This is indeed one of the greater tragedies for Novello. Had he had a direct family member then perhaps the situation would not have arisen. Bobbie (Robert Andrews) his life-long partner immediate burned lots of papers within a few hours of Novello’s death. I can only surmise there were sensitive papers and documents that could have caused embarrassment and tarnished his legacy – at least in Bobbie’s eyes. We have to remember that homosexuality was illegal at that time and it could have impacted on Bobbie and other friends who were still very much alive. With Coward, who had a much younger partner, his legacy was preserved because that helped greatly. Also, Coward was a playwright of greater skill than Novello. Novello wrote parts for him and his friends to perform in – anyone else playing the parts just didn’t work. That said, Coward went through a period of being seen as a bit old fashioned and a has-been during the emergence of the kitchen sink dramas of the late 1950 and 1960. Had all Novello’s papers and documents survived, they would be read and analyzed in a very different way today. Sadly that was no to be.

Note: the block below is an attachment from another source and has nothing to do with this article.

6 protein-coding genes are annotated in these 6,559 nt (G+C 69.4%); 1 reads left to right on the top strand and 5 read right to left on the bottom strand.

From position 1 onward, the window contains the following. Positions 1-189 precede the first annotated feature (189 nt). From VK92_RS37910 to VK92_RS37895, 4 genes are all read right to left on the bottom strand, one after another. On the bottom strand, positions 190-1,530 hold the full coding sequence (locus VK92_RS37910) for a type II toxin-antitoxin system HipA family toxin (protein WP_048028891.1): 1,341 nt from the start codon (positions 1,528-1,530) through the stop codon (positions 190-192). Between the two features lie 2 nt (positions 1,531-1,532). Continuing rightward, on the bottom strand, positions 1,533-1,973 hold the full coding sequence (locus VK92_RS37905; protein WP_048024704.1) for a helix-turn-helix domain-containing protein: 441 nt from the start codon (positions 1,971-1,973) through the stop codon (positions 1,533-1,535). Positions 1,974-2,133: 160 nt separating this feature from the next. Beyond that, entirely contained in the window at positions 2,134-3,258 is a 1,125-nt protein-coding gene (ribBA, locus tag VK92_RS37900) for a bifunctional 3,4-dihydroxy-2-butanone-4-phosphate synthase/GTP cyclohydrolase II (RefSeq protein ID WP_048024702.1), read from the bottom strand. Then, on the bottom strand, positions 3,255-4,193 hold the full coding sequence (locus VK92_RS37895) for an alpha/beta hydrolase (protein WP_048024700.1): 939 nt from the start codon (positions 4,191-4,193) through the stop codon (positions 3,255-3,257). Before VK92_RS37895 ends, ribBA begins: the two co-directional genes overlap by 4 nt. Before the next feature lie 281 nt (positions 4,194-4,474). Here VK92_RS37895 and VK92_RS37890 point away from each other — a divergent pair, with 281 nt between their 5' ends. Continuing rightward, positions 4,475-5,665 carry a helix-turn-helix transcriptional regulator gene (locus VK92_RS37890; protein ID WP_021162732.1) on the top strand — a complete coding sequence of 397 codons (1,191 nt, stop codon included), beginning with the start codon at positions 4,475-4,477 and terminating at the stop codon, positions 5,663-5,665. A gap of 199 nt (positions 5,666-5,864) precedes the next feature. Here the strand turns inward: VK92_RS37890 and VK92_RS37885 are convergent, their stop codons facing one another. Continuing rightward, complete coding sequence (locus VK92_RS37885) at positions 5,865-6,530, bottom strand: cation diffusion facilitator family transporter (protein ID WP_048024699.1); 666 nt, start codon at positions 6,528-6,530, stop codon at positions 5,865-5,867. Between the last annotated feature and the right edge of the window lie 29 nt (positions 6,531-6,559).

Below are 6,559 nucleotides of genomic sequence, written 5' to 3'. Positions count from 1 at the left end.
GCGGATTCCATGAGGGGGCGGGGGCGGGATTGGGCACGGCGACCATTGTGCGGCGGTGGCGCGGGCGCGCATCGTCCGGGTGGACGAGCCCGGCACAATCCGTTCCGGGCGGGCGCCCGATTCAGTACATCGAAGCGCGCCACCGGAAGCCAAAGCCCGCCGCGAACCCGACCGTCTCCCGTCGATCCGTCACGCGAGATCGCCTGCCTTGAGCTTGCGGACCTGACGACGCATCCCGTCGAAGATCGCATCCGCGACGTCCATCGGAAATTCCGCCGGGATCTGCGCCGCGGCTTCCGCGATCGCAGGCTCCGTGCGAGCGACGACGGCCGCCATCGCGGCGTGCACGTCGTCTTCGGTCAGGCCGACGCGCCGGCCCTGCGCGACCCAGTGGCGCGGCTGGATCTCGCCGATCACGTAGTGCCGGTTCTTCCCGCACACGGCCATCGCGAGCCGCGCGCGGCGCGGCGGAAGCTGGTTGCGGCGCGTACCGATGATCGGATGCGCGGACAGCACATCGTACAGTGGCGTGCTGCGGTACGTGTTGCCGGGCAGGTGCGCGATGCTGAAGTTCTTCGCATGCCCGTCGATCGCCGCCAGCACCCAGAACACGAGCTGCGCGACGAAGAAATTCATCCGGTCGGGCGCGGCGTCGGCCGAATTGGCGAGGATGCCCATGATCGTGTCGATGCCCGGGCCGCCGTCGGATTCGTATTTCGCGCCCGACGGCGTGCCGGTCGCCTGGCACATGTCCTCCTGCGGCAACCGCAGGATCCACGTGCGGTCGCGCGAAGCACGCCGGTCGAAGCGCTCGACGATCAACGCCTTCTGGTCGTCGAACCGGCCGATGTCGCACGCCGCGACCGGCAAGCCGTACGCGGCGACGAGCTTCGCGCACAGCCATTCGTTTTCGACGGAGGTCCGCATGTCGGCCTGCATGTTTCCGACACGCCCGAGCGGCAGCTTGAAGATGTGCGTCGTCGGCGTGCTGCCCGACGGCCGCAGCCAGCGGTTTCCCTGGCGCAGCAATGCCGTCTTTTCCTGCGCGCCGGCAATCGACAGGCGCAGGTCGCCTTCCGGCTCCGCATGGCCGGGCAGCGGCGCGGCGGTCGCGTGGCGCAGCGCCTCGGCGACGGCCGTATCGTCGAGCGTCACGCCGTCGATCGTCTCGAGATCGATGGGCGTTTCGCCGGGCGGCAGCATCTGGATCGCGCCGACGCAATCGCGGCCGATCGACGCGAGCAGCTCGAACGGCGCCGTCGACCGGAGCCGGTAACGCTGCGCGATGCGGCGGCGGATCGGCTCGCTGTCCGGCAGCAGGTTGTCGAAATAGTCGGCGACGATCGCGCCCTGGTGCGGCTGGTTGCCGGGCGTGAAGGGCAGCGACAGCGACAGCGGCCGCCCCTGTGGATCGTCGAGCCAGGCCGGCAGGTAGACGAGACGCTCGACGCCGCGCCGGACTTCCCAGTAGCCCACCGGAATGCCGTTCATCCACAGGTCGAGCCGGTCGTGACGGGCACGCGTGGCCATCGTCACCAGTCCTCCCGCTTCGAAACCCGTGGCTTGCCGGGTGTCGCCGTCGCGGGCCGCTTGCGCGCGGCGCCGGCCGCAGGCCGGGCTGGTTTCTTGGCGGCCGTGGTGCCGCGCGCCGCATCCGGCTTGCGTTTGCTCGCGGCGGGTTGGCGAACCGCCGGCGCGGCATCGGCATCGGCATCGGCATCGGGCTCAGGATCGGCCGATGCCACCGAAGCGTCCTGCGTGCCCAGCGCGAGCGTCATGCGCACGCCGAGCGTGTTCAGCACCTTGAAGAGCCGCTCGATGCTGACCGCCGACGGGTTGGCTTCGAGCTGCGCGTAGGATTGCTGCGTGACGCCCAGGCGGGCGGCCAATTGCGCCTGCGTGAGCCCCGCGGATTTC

Why has a young LGBTIQ generation in the UK not discovered Novello as a famous “Gay Icon” à la Oscar Wilde or Alan Turing or Roger Casement?
Novello’s profile is going through something of a resurgence. I am sure that the LGBTIQ community will take him to their hearts when they discover him. A film of his life would, I am sure, initiate this as it has with Alan Turning. My hope is that a film will be made.